By default, PhpMyAdmin in a Cpanel server imposes an upload limit of 50MB. So importing a SQL file larger than 50MB may time out.
Cpanel PhpMyAdmin uses the php.ini file /usr/local/cpanel/3rdparty/etc/phpmyadmin/php.ini. To increase upload limit, change values of upload_max_filesize and post_max_size in this php.ini file. Typically, you may set value of post_max_size to twice the value of upload_max_filesize. For example, to import SQL files up to 250MB size, set upload_max_filesize to 250MB and post_max_size to 500MB. You may also want to change values of max_execution_time and memory_limit.
I am leaving the old post just for reference below:
I spent hours trying to get mod_bandwidth to work simply because I have used it for years. But now with Apache 2.0 times have changed and there is a better option for Linux and it’s free. The new mod to regulate bandwidth and more is called Mod_cband I’m not sure what cband means but I can guess channel bandwidth.
Here is how to get it set up with Cantos 5.3 easily.
I wanted to host for my brother the latest WoW patch, but at a hefty 450 MB, I didn’t want to blow all my bandwidth on it either. I am setting a limit for the download at 2.5 TB of bandwidth, and limiting it to 5mbs at 10 connections a second. My hardware is RHEL 4 running on a P4 with Plesk 8. In the guide to follow, you’ll see a few steps that wouldn’t be needed on a non-plesk system. To setup bandwidth limiting for the host, we need to be able to compile a new apache module against our system, and then install and configure it.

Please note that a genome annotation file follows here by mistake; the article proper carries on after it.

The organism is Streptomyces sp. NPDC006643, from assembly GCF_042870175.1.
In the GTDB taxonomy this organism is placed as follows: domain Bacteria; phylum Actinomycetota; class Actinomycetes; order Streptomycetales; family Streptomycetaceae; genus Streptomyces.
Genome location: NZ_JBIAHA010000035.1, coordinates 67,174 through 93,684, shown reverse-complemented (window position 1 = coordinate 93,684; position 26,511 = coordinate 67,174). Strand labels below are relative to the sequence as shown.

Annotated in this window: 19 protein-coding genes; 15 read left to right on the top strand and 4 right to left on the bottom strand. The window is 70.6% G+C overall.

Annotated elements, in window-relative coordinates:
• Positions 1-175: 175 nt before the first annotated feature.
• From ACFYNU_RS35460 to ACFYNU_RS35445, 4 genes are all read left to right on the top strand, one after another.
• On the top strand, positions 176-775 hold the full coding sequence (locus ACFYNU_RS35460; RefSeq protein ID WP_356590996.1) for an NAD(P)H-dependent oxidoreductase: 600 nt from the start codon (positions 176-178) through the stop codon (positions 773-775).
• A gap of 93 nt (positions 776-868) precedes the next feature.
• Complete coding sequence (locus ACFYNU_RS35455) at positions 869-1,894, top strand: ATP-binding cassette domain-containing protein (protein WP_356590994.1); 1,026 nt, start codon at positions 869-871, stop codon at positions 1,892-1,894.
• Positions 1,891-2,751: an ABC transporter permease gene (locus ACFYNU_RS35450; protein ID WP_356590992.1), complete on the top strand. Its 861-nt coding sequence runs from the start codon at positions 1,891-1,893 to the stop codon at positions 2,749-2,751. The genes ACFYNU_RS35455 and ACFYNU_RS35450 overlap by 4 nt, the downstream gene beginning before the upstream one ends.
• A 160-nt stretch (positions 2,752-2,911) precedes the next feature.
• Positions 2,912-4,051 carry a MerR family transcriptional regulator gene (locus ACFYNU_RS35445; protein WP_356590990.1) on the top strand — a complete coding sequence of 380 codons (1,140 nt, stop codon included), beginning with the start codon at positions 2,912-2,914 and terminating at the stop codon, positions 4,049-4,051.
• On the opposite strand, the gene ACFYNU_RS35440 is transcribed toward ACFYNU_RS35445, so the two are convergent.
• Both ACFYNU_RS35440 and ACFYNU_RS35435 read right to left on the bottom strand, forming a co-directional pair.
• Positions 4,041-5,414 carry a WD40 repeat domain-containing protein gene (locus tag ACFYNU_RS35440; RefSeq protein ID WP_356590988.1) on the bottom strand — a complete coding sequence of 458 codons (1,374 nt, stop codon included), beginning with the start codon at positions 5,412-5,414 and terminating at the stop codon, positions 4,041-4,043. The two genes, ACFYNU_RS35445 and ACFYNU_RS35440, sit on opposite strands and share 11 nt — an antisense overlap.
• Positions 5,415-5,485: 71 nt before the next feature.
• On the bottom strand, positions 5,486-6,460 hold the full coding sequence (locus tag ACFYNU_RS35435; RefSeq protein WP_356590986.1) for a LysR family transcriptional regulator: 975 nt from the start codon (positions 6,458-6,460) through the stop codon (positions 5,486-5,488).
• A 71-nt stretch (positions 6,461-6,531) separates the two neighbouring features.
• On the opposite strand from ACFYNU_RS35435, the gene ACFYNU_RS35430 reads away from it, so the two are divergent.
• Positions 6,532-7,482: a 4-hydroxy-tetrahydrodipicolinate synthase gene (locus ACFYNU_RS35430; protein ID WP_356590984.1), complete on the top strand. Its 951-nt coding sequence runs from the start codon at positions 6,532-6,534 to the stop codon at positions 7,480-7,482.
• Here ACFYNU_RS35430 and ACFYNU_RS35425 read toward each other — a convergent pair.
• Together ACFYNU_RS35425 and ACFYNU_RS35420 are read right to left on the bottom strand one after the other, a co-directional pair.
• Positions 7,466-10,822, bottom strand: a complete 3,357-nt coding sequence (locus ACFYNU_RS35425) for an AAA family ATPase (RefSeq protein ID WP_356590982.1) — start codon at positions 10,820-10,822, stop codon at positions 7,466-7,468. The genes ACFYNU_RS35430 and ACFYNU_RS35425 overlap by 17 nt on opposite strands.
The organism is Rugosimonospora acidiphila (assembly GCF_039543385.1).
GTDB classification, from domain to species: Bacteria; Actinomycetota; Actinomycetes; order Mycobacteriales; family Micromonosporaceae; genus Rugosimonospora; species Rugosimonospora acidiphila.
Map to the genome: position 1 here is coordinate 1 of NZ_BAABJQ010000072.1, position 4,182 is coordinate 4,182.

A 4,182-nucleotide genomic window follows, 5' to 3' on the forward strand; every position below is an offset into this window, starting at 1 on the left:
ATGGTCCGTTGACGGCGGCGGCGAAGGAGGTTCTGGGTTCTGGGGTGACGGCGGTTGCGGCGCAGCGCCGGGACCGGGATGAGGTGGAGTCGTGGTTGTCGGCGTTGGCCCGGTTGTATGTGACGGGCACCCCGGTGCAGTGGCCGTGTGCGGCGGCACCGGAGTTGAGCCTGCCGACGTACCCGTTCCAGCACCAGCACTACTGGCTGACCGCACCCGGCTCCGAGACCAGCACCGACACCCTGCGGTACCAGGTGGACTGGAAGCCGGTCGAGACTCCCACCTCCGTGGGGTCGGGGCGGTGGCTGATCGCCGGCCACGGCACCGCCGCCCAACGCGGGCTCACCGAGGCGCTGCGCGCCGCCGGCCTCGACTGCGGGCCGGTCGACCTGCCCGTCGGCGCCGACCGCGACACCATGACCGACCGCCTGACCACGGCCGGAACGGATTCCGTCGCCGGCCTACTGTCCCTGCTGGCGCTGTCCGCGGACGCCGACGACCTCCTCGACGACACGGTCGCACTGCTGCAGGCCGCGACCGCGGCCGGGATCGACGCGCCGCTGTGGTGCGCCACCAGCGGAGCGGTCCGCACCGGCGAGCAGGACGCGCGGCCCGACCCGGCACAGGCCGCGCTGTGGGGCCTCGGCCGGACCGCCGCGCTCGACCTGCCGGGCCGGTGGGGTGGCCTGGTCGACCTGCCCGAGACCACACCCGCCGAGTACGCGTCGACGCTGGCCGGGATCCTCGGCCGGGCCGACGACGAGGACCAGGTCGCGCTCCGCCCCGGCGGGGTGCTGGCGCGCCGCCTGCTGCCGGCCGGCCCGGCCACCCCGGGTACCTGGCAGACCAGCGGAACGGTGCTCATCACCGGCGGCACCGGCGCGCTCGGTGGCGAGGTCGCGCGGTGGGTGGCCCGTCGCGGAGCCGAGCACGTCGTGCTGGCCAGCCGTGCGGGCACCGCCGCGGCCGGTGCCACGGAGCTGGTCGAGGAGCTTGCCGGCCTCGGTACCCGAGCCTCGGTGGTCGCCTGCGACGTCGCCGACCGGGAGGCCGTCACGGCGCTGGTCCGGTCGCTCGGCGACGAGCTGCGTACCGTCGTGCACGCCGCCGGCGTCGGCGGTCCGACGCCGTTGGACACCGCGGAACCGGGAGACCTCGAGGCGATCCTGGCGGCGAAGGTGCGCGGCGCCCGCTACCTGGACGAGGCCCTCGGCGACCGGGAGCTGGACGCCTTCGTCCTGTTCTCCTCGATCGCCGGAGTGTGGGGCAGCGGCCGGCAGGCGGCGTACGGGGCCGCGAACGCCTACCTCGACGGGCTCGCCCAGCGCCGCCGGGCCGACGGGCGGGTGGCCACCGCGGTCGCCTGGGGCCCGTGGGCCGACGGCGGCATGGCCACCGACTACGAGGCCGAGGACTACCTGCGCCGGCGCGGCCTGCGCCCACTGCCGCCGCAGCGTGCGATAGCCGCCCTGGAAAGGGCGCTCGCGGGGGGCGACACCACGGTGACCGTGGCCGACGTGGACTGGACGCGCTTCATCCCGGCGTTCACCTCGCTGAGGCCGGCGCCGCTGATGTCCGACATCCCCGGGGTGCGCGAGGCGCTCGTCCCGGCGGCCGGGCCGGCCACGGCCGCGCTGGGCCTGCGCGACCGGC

Step 1: The prereqs
First I needed to setup a yum repository for FC4. This can be accomplished by issuing an RPM command:
rpm -ivh http://rpm.livna.org/livna-release-4.rpm
Now that you can access the RPM packages, we need to install http-devel using yum:
yum install httpd-devel
If all went well, we can now extract, compile, and install mod_cband for apache:
tar xzvf mod-cband-0.9.7.4.tgz
If all went well, restart apache with the new module (you can check httpd.conf to make sure the module is going to be loaded):
Step 2: Configuration
Here’s where the Plesk part gets annoying. We can’t just edit our vhosts file, because plesk writes over it all the time. Instead, we edit a /home/httpd/vhosts/*/subdomains/*/conf/vhost.conf file. Mine looks like this:
What does this mean? (1) Use /var/www/scoreboard to log usage and limits (2) Reset the limit count every 4 weeks (3) Throw a 509 error when the limits are exceeded (4) Allow 2.5TB per period (5) Allow 5mbs with 5 requests a second and 10 connections at a time oeverall (6) Allow 1.6mbs with 3 requests a second and 1 connections at a time per client (7) Allow us to access a page at /cband-status to view the status.
You’ll also need to issue commands to make the scoreboard directory, and to allow apache to own it:
Now this set the limit to about 12 megs (MPS) a second which is a lot, but this customer is paying $250 a month to cover it. Most websites should max at about 5 MPS. I left out the other options because I didn’t need them and it’s less load on the server without them.